The common myth that “the only way you can exert control (over algorithms employed by websites on the Internet) is limiting it and controlling how much you interact with it” limits people’s awareness that they need to acquire more literacy skills

The only way you can exert control is limiting it and controlling how much you interact with it

Bari Weiss (“Walkins Welcome” Podcast episode #132 [13:08 – 13:18] )
Sat down with the incomparable Bari Weiss and had a wide-ranging conversation about how we lie to ourselves, self-censoring, faux outrage, antisemitism, and why she believes that the fight of our lifetimes is the fight against illiberalism.

The context of Ms. Weiss’ statement is a discussion (actually an interview with Bridget Phetasy) involving 2 alternatives:

  1. Living in a civilized world with a smartphone connection to the Internet

vs.

  1. Living on a deserted island with virtually no technology whatsoever

In this context, Ms. Weiss follows a common fallacy — that the only ability an individual has is to “unplug”, to be either “on” or “off”.

You might think I am stalking Ms. Weiss, because I have already mentioned another one of her statements several yeas ago (see this “Fun Love status update“) … but actually I almost feel as though Ms. Weiss is stalking me, since she repeatedly appears as a guest on some of the media channels I pay attention to. Maybe I should reconsider which media channels I choose?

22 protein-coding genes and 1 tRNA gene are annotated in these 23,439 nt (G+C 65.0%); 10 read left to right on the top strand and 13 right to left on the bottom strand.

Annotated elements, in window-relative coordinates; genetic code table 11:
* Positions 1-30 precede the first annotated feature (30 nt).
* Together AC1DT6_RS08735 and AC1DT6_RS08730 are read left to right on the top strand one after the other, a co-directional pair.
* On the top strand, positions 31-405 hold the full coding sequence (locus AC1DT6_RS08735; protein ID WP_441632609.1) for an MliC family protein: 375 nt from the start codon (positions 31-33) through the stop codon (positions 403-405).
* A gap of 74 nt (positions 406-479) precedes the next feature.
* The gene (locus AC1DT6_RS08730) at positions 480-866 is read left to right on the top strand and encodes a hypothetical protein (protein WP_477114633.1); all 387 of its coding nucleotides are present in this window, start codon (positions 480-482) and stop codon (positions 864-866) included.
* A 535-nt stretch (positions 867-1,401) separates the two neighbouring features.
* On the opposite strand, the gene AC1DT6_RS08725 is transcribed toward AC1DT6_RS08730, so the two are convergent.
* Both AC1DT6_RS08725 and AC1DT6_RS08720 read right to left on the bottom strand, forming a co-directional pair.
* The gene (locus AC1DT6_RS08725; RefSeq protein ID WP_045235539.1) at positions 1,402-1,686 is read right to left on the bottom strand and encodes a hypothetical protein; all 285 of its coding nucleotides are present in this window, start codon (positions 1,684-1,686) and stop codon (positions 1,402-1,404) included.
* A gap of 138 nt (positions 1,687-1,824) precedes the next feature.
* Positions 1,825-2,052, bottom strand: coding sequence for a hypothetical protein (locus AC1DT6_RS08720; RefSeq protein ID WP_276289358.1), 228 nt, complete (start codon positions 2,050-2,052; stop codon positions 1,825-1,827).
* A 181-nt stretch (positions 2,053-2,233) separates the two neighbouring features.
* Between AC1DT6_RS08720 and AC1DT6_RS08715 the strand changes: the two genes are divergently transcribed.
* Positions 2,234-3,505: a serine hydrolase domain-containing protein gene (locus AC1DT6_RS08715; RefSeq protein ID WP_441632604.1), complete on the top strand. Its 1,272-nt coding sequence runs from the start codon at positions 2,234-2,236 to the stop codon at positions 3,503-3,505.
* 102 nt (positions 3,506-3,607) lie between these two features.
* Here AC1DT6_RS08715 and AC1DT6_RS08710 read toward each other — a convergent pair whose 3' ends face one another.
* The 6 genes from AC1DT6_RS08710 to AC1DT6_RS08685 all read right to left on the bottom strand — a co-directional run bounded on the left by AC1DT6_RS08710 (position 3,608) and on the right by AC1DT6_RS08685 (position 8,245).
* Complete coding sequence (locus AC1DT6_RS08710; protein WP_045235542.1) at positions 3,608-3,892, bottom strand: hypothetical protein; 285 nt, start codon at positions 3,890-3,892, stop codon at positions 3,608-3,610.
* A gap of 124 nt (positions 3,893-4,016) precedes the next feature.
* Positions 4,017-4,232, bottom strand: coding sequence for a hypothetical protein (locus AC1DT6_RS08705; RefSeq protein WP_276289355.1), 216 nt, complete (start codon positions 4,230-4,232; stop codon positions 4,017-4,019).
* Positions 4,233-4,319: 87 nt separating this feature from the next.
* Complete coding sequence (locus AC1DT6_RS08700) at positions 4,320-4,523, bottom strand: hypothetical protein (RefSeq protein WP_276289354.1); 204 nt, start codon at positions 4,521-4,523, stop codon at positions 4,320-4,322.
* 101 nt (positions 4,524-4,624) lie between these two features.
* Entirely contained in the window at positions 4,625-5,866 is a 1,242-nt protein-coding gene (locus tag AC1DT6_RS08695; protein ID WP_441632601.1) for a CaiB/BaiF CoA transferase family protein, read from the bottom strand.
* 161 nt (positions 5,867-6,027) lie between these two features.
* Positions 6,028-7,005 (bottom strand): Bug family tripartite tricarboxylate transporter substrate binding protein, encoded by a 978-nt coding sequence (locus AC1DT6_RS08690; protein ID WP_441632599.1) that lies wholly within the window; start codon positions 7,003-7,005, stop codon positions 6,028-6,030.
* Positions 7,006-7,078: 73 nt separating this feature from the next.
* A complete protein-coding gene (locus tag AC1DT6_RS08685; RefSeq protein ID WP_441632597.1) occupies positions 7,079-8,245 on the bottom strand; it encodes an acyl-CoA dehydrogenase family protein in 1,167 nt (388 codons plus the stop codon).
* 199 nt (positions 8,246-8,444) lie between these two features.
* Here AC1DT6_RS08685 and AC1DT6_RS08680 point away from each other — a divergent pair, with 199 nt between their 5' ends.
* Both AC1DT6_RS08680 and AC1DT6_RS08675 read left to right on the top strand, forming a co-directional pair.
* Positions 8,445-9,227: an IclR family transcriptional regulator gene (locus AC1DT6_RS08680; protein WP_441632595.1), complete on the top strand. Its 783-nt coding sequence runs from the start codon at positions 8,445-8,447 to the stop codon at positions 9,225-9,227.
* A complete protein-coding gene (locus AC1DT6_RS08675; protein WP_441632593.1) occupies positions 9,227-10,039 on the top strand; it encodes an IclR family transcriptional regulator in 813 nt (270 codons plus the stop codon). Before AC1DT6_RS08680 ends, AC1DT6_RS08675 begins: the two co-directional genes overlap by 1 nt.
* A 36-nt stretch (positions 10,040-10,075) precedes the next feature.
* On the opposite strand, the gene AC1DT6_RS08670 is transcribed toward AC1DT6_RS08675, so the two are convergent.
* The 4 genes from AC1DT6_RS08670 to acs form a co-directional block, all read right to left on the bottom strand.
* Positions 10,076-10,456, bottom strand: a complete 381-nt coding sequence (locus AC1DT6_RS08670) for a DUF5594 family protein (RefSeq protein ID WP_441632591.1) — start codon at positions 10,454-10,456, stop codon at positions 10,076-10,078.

This is, indeed, my response to Ms Weiss (this time): We are not limited to choosing between online and offline. We are free to choose many things — including:

  1. The software we use;
  2. The websites we visit;
  3. Our own views;
  4. Our own expressions;
  5. Our own actions, interactions, activities, wants, desires and much, much more…

Of course the basis of such freedoms in the context of a civilized society is some level of socialization, and in the particular context which Ms Weiss and Ms. Phetasy discuss quite vociferously, I would strongly advise them to brush up some on their own literacy skills in order to better understand the term “appropriate technology” in the context of the 21st Century.

Leave a Reply

Fill in your details below or click an icon to log in:

WordPress.com Logo

You are commenting using your WordPress.com account. Log Out /  Change )

Google photo

You are commenting using your Google account. Log Out /  Change )

Twitter picture

You are commenting using your Twitter account. Log Out /  Change )

Facebook photo

You are commenting using your Facebook account. Log Out /  Change )

Connecting to %s